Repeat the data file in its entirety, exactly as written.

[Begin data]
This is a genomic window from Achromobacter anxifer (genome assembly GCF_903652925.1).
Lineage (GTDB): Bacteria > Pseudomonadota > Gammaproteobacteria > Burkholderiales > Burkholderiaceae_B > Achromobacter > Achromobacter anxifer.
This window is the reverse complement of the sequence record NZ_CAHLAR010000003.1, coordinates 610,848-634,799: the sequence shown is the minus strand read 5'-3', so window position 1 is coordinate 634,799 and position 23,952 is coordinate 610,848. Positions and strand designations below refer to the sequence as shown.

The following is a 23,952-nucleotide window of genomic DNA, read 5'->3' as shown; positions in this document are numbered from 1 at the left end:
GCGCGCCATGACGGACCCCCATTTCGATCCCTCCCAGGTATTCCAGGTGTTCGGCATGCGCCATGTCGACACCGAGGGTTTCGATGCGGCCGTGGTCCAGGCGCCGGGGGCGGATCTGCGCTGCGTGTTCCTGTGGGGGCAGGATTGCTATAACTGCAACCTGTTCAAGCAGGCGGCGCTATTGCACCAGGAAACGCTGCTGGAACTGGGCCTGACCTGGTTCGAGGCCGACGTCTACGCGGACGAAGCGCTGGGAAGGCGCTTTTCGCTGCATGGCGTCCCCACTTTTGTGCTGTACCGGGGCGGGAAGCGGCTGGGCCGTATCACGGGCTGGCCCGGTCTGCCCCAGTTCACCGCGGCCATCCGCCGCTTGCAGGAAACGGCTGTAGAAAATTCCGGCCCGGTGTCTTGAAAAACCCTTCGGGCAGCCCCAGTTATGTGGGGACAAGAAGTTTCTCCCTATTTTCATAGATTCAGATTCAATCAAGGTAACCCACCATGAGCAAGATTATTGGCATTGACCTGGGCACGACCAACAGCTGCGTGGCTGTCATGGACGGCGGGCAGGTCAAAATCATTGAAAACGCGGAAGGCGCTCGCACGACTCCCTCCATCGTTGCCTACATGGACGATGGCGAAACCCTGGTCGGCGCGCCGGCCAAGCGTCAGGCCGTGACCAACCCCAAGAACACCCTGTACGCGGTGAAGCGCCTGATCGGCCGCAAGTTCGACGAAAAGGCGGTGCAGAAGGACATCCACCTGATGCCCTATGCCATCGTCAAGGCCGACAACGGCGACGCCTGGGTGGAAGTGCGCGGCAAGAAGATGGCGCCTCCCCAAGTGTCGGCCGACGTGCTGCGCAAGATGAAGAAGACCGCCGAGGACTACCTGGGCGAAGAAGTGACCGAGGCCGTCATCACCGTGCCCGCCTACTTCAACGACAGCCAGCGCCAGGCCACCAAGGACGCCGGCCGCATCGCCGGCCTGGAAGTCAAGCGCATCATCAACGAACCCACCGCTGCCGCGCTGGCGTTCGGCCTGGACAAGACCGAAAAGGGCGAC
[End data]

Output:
This is a genomic window from Achromobacter anxifer (genome assembly GCF_903652925.1).
Lineage (GTDB): Bacteria > Pseudomonadota > Gammaproteobacteria > Burkholderiales > Burkholderiaceae_B > Achromobacter > Achromobacter anxifer.
This window is the reverse complement of the sequence record NZ_CAHLAR010000003.1, coordinates 610,848-634,799: the sequence shown is the minus strand read 5'-3', so window position 1 is coordinate 634,799 and position 23,952 is coordinate 610,848. Positions and strand designations below refer to the sequence as shown.

The following is a 23,952-nucleotide window of genomic DNA, read 5'->3' as shown; positions in this document are numbered from 1 at the left end:
GCGCGCCATGACGGACCCCCATTTCGATCCCTCCCAGGTATTCCAGGTGTTCGGCATGCGCCATGTCGACACCGAGGGTTTCGATGCGGCCGTGGTCCAGGCGCCGGGGGCGGATCTGCGCTGCGTGTTCCTGTGGGGGCAGGATTGCTATAACTGCAACCTGTTCAAGCAGGCGGCGCTATTGCACCAGGAAACGCTGCTGGAACTGGGCCTGACCTGGTTCGAGGCCGACGTCTACGCGGACGAAGCGCTGGGAAGGCGCTTTTCGCTGCATGGCGTCCCCACTTTTGTGCTGTACCGGGGCGGGAAGCGGCTGGGCCGTATCACGGGCTGGCCCGGTCTGCCCCAGTTCACCGCGGCCATCCGCCGCTTGCAGGAAACGGCTGTAGAAAATTCCGGCCCGGTGTCTTGAAAAACCCTTCGGGCAGCCCCAGTTATGTGGGGACAAGAAGTTTCTCCCTATTTTCATAGATTCAGATTCAATCAAGGTAACCCACCATGAGCAAGATTATTGGCATTGACCTGGGCACGACCAACAGCTGCGTGGCTGTCATGGACGGCGGGCAGGTCAAAATCATTGAAAACGCGGAAGGCGCTCGCACGACTCCCTCCATCGTTGCCTACATGGACGATGGCGAAACCCTGGTCGGCGCGCCGGCCAAGCGTCAGGCCGTGACCAACCCCAAGAACACCCTGTACGCGGTGAAGCGCCTGATCGGCCGCAAGTTCGACGAAAAGGCGGTGCAGAAGGACATCCACCTGATGCCCTATGCCATCGTCAAGGCCGACAACGGCGACGCCTGGGTGGAAGTGCGCGGCAAGAAGATGGCGCCTCCCCAAGTGTCGGCCGACGTGCTGCGCAAGATGAAGAAGACCGCCGAGGACTACCTGGGCGAAGAAGTGACCGAGGCCGTCATCACCGTGCCCGCCTACTTCAACGACAGCCAGCGCCAGGCCACCAAGGACGCCGGCCGCATCGCCGGCCTGGAAGTCAAGCGCATCATCAACGAACCCACCGCTGCCGCGCTGGCGTTCGGCCTGGACAAGACCGAAAAGGGCGAC